Know what your audience is searching for
I wrote a blog a few months ago that urged content creators to lean on their data rather than gut instinct and though I have waffled at times on that thought, I always refer back to the data before making ANY content decisions. The best way to get a pulse on your audience is to research to find what keywords their searching for. Tools I would suggest using are: Google Analytics, Google Trends, and Google Keyword Planner. If you want to take it a step further and conduct a more thorough analysis, use moz, semrush, or BrightLocal to have a full evaluation. Because time is always of the essence, I suggest using the first 3 options to expedite the research process before writing. When doing keyword research, always keep this formula in mind for selecting the right keywords:
Search Volume + Difficultly = Opportunity
Google Keyword Planner will be our go-to for this. Quick tip: make sure and enter short tail and long tail variations when researching! Now, the keyword planner will give you average monthly search volume and 12 month trends as well as difficultly level but the opportunity end of the equation is what you would use moz for. However, when you see search volume, CPC information, and difficultly level all laid out in front of you, it’s pretty easy to deduce whether you should target that phrase or not.
Bottom line, once you have your topics validated with search volume and you’ve selected a phrase with a couple variations that have the opportunity to get rankings for, start writing!
Where to place the keywords when writing
This next step is often times referred to as on-page keyword optimization. This is the section that the search engines like. Though, something important to keep in mind, only 20% of keyword ranking comes from on-page optimization. The other 80% is off-page optimization which, in short, is primarily based on influencer outreach and backlinking. (We’ll cover this topic more extensively in other blog posts in the coming months.) Here is a list of places where your keywords MUST be used when optimizing on-page content:
- Within the URL
- H1 Tag (typically the first part of the body section)
- SEO title
- Meta description
- Category tag(s)
- Post tags
- a href or link title tags
- Hyperlinks to internal and external pages with similar keyword content
- Inner page content used at least 3-5 times with long tail variations
- Image URL structure (aka, save your image files in a clean, non-caps format)
- Image title tag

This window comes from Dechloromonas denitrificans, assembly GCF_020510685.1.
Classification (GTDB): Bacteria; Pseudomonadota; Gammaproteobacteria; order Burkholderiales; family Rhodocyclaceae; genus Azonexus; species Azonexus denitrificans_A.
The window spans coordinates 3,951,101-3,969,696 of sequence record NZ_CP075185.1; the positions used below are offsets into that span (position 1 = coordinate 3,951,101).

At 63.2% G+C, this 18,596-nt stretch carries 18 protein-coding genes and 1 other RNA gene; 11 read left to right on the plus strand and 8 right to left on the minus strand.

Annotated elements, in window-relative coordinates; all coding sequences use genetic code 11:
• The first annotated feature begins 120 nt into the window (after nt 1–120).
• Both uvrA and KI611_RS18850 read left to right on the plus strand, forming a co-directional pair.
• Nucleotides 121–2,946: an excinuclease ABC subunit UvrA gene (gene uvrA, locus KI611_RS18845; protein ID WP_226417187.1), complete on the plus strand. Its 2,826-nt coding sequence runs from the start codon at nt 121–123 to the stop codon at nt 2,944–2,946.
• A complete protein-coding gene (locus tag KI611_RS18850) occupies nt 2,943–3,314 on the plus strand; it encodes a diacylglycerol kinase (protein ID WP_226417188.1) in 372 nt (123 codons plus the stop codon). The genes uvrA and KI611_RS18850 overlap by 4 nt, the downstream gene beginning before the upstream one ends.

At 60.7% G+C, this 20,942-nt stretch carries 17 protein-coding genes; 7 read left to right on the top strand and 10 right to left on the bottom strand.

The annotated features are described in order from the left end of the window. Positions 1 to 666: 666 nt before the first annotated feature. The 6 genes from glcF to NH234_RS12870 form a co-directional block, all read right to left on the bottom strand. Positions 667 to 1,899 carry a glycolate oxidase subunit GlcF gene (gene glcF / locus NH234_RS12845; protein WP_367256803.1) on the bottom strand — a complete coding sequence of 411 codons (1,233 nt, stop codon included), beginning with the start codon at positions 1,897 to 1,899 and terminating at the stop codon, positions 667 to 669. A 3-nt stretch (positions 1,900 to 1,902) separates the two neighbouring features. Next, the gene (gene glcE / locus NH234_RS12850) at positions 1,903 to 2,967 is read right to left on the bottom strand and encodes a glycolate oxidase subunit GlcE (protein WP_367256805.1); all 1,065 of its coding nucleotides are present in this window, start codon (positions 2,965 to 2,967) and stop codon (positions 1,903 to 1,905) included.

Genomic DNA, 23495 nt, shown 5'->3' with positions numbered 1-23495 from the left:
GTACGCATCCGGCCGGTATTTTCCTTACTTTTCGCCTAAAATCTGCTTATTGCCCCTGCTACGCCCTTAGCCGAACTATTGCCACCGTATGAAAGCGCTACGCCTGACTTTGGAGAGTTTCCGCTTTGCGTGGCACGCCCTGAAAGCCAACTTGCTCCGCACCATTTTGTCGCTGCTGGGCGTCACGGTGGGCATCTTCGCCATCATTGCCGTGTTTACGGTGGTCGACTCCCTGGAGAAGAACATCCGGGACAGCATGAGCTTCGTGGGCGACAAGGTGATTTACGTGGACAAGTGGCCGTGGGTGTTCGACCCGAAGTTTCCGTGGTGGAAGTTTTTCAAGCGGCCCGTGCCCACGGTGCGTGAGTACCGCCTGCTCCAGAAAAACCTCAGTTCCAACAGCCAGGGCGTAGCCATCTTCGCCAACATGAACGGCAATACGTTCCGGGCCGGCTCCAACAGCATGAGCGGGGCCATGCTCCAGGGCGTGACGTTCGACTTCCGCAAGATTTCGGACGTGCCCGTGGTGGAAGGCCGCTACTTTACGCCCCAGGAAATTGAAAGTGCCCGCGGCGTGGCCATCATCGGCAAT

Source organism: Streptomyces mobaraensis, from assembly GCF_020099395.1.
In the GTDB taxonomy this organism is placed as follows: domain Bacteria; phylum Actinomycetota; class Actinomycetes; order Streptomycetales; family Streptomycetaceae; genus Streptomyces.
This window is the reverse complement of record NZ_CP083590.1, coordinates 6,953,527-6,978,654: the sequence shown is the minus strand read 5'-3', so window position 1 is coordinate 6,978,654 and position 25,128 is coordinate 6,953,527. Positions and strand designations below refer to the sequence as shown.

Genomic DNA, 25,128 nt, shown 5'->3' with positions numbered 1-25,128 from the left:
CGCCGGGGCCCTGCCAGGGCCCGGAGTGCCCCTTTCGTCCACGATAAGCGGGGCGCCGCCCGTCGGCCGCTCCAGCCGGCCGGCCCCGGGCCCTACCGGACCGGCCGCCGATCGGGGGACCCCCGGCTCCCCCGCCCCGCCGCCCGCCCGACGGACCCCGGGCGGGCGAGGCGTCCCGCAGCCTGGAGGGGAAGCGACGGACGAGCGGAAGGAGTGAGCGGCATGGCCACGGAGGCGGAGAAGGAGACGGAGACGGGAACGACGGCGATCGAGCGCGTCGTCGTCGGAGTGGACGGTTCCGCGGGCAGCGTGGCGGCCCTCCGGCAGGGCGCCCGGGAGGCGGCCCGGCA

- Image ALT text
An important piece to remember when strategically placing keywords throughout your blog is to make them appear natural and human. Yes – Google loves rich content with accurate keyword usage but if it sounds robotic, your audience might get turned off. An example of this would be if I made this blog post’s SEO title: Blog Writing in Indianapolis | How to Write Blogs – or some quirky variation of that.
Aside from keyword placement on your blog post, another piece to consider is worth length in general. It use to be “the more pages that Google indexes, the better” – which still carries a lot of weight – but the trend now is long blog posts with rich content. What does that mean in regards to word count? The answer isn’t that simple because honestly, it depends. Seth Godin, for example, has one of the most popular blogs on the internet and his word count ranges from 100 to over 1,000. As a rule of thumb, always try and aim for a minimum of 500. This post will be over 1,000, I’m sure, but that’s just because I’m passionate about blogging – if you can’t tell.
Blog flow and ending with a bang
The flow of a blog post has a high level of importance because if you don’t have your copy broken out with sub-headers, bullet points, and images, it’s going to look like a sea of letters that nobody will have an interest in reading. Aside from BuzzFeed’s edgy way of blogging with topical humor and nostalgia, how do you think they originally went viral? Here’s a hint; it wasn’t because they wrote in a traditional manner with paragraphs, grammar, and punctuation! They pushed the envelope and wrote out lists… lists with digestible information that were funny and interesting.
Now, I’m not saying every blog should be like BuzzFeed. Though they have mastered the art of going viral, they are, as the aforementioned Seth Godin put it in a Ted Talk from years ago, the Purple Cow of the internet. They created something remarkable that gets viewed by millions of people everyday. Not many companies can say that about their blog let alone their website.
So from top down, really zero in on your blog before publishing. Since you are the author, you of course will be biased and think it’s the greatest piece of literature since Shakespeare. But before you start comparing your blog to Hamlet or Romeo and Juliet, make sure it’s something that flows nicely and is approachable, readable and, most importantly, interesting and entertaining.
That “ending with a bang” I was talking about
Every blog post serves a purpose and as previously mentioned, the purpose of this post is to empower you with blogging knowledge. I’m not the only one who knows how to blog at StrataBlue! In fact, it’s something that we’re known for as an agency. If you’d like to look into options for us taking blogging off your to-do list, simply give my man Tyler Moore a call at 317-207-0195. Or, click the button below to fill out a brief online form. Thanks for tuning in and happy blogging!
The world is at your fingertips when operating your website on the WordPress platform. Figuring out what plugins you will need for your new website or updated website can be tricky.